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OPINION: SD educators find common ground on Common Core

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OPINION: SD educators find common ground on Common Core
Mitchell South Dakota 120 South Lawler 57301

By Luann Lindskov, Donna DeKraai, Mindy Foltz, Sonya Fossum and Tammy Jo Schlechter

South Dakota 2014 regional teachers of the year

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As South Dakota’s 2014 regional teachers of the year, we have dedicated our lives to providing students with learning experiences that prepare them for further education, careers and life as productive citizens of this great nation.

In today’s global economy, we are preparing students to compete not only with the person down the street but also the person on the other side of the world. It seems not only appropriate, but necessary to update what students need to know and be able to do in an ever-changing society. We welcome and embrace this challenge.

This school year, South Dakota has made the transition to new academic standards in English language arts and math. These standards are known as the Common Core and are called “common” because we share them with about 45 other states. Educators were instrumental in the development of these standards.

Focus is still on fundamental skills and understanding, but with opportunities for innovative and creative thinking.

Our experience as educators tells us that these standards will raise the bar for South Dakota students, which we believe to be a good thing.

Students must be able to think critically, to problem solve and to apply the knowledge and skills they learn in the classroom to the world around them. This is what the Common Core standards challenge our students to do. This is a shift for both students and teachers — one that we are excited about. It requires our students to learn connections between concepts, to support views with evidence, and to apply skills and practices for purpose.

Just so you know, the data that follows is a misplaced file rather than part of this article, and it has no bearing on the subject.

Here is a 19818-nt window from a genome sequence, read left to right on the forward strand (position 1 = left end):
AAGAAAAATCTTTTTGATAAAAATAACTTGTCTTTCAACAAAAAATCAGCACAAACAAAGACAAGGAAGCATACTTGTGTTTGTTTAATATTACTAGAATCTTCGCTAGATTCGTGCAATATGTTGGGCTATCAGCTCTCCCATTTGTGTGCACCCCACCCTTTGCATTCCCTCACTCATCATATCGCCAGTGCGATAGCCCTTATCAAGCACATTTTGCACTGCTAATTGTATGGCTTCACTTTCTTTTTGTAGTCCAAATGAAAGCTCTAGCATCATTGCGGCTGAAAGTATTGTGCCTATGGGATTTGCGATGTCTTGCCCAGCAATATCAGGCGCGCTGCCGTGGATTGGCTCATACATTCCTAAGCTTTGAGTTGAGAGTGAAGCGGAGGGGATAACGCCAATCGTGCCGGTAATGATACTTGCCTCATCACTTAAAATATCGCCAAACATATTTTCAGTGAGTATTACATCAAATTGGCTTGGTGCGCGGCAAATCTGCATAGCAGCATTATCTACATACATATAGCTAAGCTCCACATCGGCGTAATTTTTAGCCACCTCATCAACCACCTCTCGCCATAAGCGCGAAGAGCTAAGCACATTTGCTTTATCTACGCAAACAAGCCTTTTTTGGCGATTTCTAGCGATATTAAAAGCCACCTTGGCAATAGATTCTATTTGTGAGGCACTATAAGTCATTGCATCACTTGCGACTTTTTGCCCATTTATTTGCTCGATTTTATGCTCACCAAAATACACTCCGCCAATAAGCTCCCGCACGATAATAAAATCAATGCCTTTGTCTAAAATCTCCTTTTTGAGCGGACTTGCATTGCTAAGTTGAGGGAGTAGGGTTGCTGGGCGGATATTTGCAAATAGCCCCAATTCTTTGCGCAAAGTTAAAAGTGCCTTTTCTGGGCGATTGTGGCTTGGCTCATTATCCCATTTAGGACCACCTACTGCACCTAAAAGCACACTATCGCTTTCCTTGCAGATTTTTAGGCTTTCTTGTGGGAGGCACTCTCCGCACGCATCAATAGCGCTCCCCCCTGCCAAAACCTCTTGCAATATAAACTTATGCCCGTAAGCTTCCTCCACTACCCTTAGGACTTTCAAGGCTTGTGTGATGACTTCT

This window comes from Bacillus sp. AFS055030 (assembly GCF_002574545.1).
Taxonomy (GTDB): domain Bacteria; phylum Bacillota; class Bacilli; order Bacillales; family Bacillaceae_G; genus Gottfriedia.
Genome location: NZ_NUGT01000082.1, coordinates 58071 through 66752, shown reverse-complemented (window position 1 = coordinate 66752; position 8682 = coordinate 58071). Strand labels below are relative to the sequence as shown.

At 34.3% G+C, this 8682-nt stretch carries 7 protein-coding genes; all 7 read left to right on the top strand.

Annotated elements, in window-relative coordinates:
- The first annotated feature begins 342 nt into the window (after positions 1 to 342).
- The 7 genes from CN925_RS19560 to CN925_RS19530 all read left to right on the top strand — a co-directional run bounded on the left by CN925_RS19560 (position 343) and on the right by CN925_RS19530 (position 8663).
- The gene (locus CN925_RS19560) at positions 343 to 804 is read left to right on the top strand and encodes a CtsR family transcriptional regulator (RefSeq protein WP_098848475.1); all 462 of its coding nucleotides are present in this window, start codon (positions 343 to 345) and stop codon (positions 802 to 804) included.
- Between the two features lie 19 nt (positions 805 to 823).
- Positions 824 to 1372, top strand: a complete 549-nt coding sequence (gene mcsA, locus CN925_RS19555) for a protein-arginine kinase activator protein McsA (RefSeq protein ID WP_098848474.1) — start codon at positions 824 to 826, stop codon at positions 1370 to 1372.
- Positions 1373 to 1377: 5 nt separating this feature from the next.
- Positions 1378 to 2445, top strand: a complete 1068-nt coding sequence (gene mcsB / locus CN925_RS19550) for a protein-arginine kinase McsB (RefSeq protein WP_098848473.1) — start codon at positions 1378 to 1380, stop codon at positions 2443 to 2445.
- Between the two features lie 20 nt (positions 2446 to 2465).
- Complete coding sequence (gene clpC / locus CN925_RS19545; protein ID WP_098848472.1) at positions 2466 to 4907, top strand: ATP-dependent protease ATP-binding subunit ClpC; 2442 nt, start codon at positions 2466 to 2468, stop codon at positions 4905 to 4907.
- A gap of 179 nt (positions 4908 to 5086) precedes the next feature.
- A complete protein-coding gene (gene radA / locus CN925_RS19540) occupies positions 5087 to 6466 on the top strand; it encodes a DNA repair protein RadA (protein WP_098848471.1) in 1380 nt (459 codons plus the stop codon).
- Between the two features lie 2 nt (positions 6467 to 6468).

The Common Core standards are remarkable in their simplicity. A standard tells us what students should know and be able to do at the end of each grade level. The following is an example from the second grade math standards: solve word problems involving dollar bills, quarters, dimes, nickels and pennies, using dollar and cent symbols appropriately.

The other standards are equally as straightforward, and we find them to be clear, concise and appropriate expectations for South Dakota students.

The standards do not tell us what textbook or instructional materials to use. Those are curriculum decisions made by local school boards and administrators. It remains the responsibility and privilege of individual South Dakota teachers to deliver that curriculum by designing learning experiences that engage, excite and motivate our students. These Common Core standards have already had a positive impact in our classrooms.

We believe in setting high expectations for our students, and we have confidence that South Dakota students will rise to the challenge. As professional educators, we have witnessed these phenomena time and again.

Granted, the transition to new standards is always a challenging process, and it will take some time to develop our students’ understanding and application of curriculum. We fully anticipate some bumps along the road. In the long run, however, we believe these standards provide the necessary foundation for an ever-changing and developing world of learning in the 21st century and hold great promise for the future of all.

— LuAnn Lindskov, of Isabel, is a secondary math and science teacher for the Timber Lake School District, and was named the 2014 South Dakota Teacher of the Year. Donna DeKraai, of Brookings, is a third-grade teacher in the Brookings School District; Mindy Foltz, of Rosholt, is a secondary math teacher in the Rosholt School District; Sonya Fossum, of Mitchell, is a first-grade teacher at Gertie Belle Rogers Elementary; and Tammy Jo Schlechter, of Hermosa, is a sixth- to eighth-grade math, social studies and reading teacher for the Custer School District.

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